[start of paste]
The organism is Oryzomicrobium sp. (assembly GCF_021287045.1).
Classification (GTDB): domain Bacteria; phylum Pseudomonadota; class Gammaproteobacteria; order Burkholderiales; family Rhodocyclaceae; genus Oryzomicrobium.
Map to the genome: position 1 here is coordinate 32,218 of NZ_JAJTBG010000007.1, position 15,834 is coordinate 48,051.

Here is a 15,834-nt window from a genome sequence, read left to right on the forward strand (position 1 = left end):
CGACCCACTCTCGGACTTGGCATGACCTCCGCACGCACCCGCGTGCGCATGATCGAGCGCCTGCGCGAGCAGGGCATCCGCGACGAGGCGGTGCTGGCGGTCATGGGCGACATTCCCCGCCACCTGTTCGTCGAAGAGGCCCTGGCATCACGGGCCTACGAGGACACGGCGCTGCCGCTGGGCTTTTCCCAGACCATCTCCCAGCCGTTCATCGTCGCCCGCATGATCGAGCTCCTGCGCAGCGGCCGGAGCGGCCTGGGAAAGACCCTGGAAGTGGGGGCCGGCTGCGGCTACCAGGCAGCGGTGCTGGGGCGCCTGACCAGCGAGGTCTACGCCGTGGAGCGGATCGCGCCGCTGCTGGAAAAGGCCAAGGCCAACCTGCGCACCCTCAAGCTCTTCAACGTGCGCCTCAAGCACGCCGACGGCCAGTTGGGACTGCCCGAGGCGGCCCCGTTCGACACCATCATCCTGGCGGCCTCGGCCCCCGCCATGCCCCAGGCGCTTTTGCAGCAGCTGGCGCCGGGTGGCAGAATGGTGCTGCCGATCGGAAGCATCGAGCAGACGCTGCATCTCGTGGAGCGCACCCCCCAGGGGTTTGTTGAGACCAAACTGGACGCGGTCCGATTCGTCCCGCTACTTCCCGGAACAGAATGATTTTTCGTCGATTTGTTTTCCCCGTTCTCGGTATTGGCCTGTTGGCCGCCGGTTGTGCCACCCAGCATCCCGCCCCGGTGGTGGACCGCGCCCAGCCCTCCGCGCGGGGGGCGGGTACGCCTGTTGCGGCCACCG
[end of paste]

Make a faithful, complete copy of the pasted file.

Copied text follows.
The organism is Oryzomicrobium sp. (assembly GCF_021287045.1).
Classification (GTDB): domain Bacteria; phylum Pseudomonadota; class Gammaproteobacteria; order Burkholderiales; family Rhodocyclaceae; genus Oryzomicrobium.
Map to the genome: position 1 here is coordinate 32,218 of NZ_JAJTBG010000007.1, position 15,834 is coordinate 48,051.

Here is a 15,834-nt window from a genome sequence, read left to right on the forward strand (position 1 = left end):
CGACCCACTCTCGGACTTGGCATGACCTCCGCACGCACCCGCGTGCGCATGATCGAGCGCCTGCGCGAGCAGGGCATCCGCGACGAGGCGGTGCTGGCGGTCATGGGCGACATTCCCCGCCACCTGTTCGTCGAAGAGGCCCTGGCATCACGGGCCTACGAGGACACGGCGCTGCCGCTGGGCTTTTCCCAGACCATCTCCCAGCCGTTCATCGTCGCCCGCATGATCGAGCTCCTGCGCAGCGGCCGGAGCGGCCTGGGAAAGACCCTGGAAGTGGGGGCCGGCTGCGGCTACCAGGCAGCGGTGCTGGGGCGCCTGACCAGCGAGGTCTACGCCGTGGAGCGGATCGCGCCGCTGCTGGAAAAGGCCAAGGCCAACCTGCGCACCCTCAAGCTCTTCAACGTGCGCCTCAAGCACGCCGACGGCCAGTTGGGACTGCCCGAGGCGGCCCCGTTCGACACCATCATCCTGGCGGCCTCGGCCCCCGCCATGCCCCAGGCGCTTTTGCAGCAGCTGGCGCCGGGTGGCAGAATGGTGCTGCCGATCGGAAGCATCGAGCAGACGCTGCATCTCGTGGAGCGCACCCCCCAGGGGTTTGTTGAGACCAAACTGGACGCGGTCCGATTCGTCCCGCTACTTCCCGGAACAGAATGATTTTTCGTCGATTTGTTTTCCCCGTTCTCGGTATTGGCCTGTTGGCCGCCGGTTGTGCCACCCAGCATCCCGCCCCGGTGGTGGACCGCGCCCAGCCCTCCGCGCGGGGGGCGGGTACGCCTGTTGCGGCCACCG